NetApp’s Pioneering Energy Star Data Center

Earlier this month the NetApp Data Center in Research Triangle Park (RTP) in North Carolina became the first facility to earn the Energy Star for Data Centers rating from the U.S. Environmental Protection Agency. The NetApp facility is distinctive in its focus on airflow management, with a design that completely separates hot and cold air and provides granular control over air pressure throughout the facility. Here’s a closer look at The First Energy Star Data Center, and the infrastructure design that helped NetApp earn an exceptional rating (99 out of 100) from the EPA.

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About the Author

Rich Miller is the founder and editor at large of Data Center Knowledge, and has been reporting on the data center sector since 2000. He has tracked the growing impact of high-density computing on the power and cooling of data centers, and the resulting push for improved energy efficiency in these facilities.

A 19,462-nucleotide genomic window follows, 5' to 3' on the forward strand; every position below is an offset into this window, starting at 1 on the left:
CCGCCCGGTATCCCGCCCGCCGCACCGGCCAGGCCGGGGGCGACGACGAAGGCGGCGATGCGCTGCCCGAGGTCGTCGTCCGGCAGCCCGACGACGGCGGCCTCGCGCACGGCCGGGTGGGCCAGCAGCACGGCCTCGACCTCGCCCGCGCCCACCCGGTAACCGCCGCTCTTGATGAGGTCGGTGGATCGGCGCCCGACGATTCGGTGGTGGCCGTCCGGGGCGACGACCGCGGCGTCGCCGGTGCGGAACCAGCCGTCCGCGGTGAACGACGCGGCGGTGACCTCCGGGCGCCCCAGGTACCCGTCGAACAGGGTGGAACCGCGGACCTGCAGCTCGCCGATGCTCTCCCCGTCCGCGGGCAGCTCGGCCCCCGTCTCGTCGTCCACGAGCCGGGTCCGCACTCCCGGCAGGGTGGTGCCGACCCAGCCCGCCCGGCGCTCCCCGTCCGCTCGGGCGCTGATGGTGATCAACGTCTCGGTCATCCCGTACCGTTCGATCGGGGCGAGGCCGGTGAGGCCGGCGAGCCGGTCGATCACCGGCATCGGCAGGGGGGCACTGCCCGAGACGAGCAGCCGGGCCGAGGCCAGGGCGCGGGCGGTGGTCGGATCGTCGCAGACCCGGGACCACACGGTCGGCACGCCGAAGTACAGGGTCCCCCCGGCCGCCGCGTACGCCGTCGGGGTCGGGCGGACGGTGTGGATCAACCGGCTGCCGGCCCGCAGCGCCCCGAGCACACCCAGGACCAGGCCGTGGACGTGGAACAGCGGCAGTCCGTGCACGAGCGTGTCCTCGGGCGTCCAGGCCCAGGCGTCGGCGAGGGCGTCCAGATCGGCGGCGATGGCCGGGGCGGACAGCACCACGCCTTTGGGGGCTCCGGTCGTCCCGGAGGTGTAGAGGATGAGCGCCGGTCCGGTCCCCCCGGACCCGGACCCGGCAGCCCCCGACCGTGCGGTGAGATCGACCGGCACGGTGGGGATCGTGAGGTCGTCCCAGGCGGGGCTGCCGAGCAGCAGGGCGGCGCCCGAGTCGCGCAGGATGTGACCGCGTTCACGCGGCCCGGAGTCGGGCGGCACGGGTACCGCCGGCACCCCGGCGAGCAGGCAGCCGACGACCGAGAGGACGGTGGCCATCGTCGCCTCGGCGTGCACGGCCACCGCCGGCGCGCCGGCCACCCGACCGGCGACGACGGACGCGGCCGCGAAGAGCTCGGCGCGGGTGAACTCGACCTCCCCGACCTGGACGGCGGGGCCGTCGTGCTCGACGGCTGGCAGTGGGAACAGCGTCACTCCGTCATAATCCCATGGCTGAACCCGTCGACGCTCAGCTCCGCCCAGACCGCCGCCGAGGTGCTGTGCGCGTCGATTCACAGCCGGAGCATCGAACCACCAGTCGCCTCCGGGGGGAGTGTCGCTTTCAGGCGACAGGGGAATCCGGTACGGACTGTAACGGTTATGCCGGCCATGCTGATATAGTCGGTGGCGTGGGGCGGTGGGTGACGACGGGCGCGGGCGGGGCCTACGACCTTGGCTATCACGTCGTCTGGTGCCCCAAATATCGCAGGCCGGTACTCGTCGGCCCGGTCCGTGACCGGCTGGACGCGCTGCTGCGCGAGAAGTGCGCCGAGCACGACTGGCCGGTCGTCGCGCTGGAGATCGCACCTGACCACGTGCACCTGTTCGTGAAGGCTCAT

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  1. Hats off to Mark Skiff of NetApp and to George Hachem of CRB for a job well done! And special thanks to Mark for being willing to share his design info with all of us.

  2. I had the pleasure of touring the NetApp Data Centers in California and was impressed by the iterative designs they deployed. The first facility was inside a building and had carpet in it - quietest data center I have ever been in. They were using containment there which was effective and relatively low tech. I would call it v 1.0. Across the street, they had v 1.5 which was the predesessor to this new facility. I was awestruck at the common sense embedded in the design. It was more industrial than what these pictures of the new facility show, but by no means any less impressive. Using dock doors as cold air intakes with simple and effective air filtration to create a cold air plenum was genius. Using the computer room as the hot air plenum and venting the air to the outside via fans and a 'chimney' was just brilliant. Cold air was directed to the hallways that had sliding doors on either end where the front of the cabinets were kept cold, with the backs of the racks directing the warm air into the computer room which rose up to vent out the chimney. Net App - well done! You deserve the rating and the accolades.